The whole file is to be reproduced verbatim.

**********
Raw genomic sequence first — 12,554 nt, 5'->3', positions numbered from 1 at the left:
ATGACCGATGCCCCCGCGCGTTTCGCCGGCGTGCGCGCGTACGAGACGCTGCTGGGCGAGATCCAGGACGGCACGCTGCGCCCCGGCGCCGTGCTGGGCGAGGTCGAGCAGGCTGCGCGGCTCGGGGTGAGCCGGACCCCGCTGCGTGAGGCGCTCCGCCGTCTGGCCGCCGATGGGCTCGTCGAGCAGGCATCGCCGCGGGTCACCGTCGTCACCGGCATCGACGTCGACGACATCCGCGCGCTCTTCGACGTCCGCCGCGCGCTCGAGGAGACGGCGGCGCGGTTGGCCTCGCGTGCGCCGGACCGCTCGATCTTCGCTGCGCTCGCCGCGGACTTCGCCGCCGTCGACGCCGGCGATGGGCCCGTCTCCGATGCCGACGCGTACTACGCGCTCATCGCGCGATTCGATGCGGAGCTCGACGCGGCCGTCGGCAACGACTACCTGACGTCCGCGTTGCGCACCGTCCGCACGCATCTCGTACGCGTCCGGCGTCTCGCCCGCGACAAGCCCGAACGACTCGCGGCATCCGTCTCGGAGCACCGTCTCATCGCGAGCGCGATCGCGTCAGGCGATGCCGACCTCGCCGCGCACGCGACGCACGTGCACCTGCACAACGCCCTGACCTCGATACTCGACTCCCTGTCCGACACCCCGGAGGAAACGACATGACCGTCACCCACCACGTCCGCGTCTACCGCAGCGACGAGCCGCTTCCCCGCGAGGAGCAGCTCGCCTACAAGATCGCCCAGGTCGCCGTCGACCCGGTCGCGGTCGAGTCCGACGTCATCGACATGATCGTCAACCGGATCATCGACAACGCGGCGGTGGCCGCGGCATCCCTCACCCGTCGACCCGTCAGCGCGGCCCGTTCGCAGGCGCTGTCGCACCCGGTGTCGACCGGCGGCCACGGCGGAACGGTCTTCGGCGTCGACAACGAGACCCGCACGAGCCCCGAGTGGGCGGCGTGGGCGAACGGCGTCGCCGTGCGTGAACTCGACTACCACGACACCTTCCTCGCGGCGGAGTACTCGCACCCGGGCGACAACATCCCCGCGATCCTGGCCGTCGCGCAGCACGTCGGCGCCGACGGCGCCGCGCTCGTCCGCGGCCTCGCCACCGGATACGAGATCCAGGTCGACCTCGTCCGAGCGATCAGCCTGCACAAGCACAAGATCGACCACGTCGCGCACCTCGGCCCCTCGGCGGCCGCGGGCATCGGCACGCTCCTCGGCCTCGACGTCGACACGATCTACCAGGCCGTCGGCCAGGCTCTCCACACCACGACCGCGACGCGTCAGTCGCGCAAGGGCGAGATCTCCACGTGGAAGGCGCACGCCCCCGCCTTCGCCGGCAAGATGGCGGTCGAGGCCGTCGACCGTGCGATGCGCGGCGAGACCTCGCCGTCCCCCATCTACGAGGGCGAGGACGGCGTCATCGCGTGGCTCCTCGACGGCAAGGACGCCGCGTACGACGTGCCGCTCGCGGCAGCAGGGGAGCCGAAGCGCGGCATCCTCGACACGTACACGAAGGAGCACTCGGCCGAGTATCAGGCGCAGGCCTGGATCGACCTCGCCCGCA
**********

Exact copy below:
Raw genomic sequence first — 12,554 nt, 5'->3', positions numbered from 1 at the left:
ATGACCGATGCCCCCGCGCGTTTCGCCGGCGTGCGCGCGTACGAGACGCTGCTGGGCGAGATCCAGGACGGCACGCTGCGCCCCGGCGCCGTGCTGGGCGAGGTCGAGCAGGCTGCGCGGCTCGGGGTGAGCCGGACCCCGCTGCGTGAGGCGCTCCGCCGTCTGGCCGCCGATGGGCTCGTCGAGCAGGCATCGCCGCGGGTCACCGTCGTCACCGGCATCGACGTCGACGACATCCGCGCGCTCTTCGACGTCCGCCGCGCGCTCGAGGAGACGGCGGCGCGGTTGGCCTCGCGTGCGCCGGACCGCTCGATCTTCGCTGCGCTCGCCGCGGACTTCGCCGCCGTCGACGCCGGCGATGGGCCCGTCTCCGATGCCGACGCGTACTACGCGCTCATCGCGCGATTCGATGCGGAGCTCGACGCGGCCGTCGGCAACGACTACCTGACGTCCGCGTTGCGCACCGTCCGCACGCATCTCGTACGCGTCCGGCGTCTCGCCCGCGACAAGCCCGAACGACTCGCGGCATCCGTCTCGGAGCACCGTCTCATCGCGAGCGCGATCGCGTCAGGCGATGCCGACCTCGCCGCGCACGCGACGCACGTGCACCTGCACAACGCCCTGACCTCGATACTCGACTCCCTGTCCGACACCCCGGAGGAAACGACATGACCGTCACCCACCACGTCCGCGTCTACCGCAGCGACGAGCCGCTTCCCCGCGAGGAGCAGCTCGCCTACAAGATCGCCCAGGTCGCCGTCGACCCGGTCGCGGTCGAGTCCGACGTCATCGACATGATCGTCAACCGGATCATCGACAACGCGGCGGTGGCCGCGGCATCCCTCACCCGTCGACCCGTCAGCGCGGCCCGTTCGCAGGCGCTGTCGCACCCGGTGTCGACCGGCGGCCACGGCGGAACGGTCTTCGGCGTCGACAACGAGACCCGCACGAGCCCCGAGTGGGCGGCGTGGGCGAACGGCGTCGCCGTGCGTGAACTCGACTACCACGACACCTTCCTCGCGGCGGAGTACTCGCACCCGGGCGACAACATCCCCGCGATCCTGGCCGTCGCGCAGCACGTCGGCGCCGACGGCGCCGCGCTCGTCCGCGGCCTCGCCACCGGATACGAGATCCAGGTCGACCTCGTCCGAGCGATCAGCCTGCACAAGCACAAGATCGACCACGTCGCGCACCTCGGCCCCTCGGCGGCCGCGGGCATCGGCACGCTCCTCGGCCTCGACGTCGACACGATCTACCAGGCCGTCGGCCAGGCTCTCCACACCACGACCGCGACGCGTCAGTCGCGCAAGGGCGAGATCTCCACGTGGAAGGCGCACGCCCCCGCCTTCGCCGGCAAGATGGCGGTCGAGGCCGTCGACCGTGCGATGCGCGGCGAGACCTCGCCGTCCCCCATCTACGAGGGCGAGGACGGCGTCATCGCGTGGCTCCTCGACGGCAAGGACGCCGCGTACGACGTGCCGCTCGCGGCAGCAGGGGAGCCGAAGCGCGGCATCCTCGACACGTACACGAAGGAGCACTCGGCCGAGTATCAGGCGCAGGCCTGGATCGACCTCGCCCGCA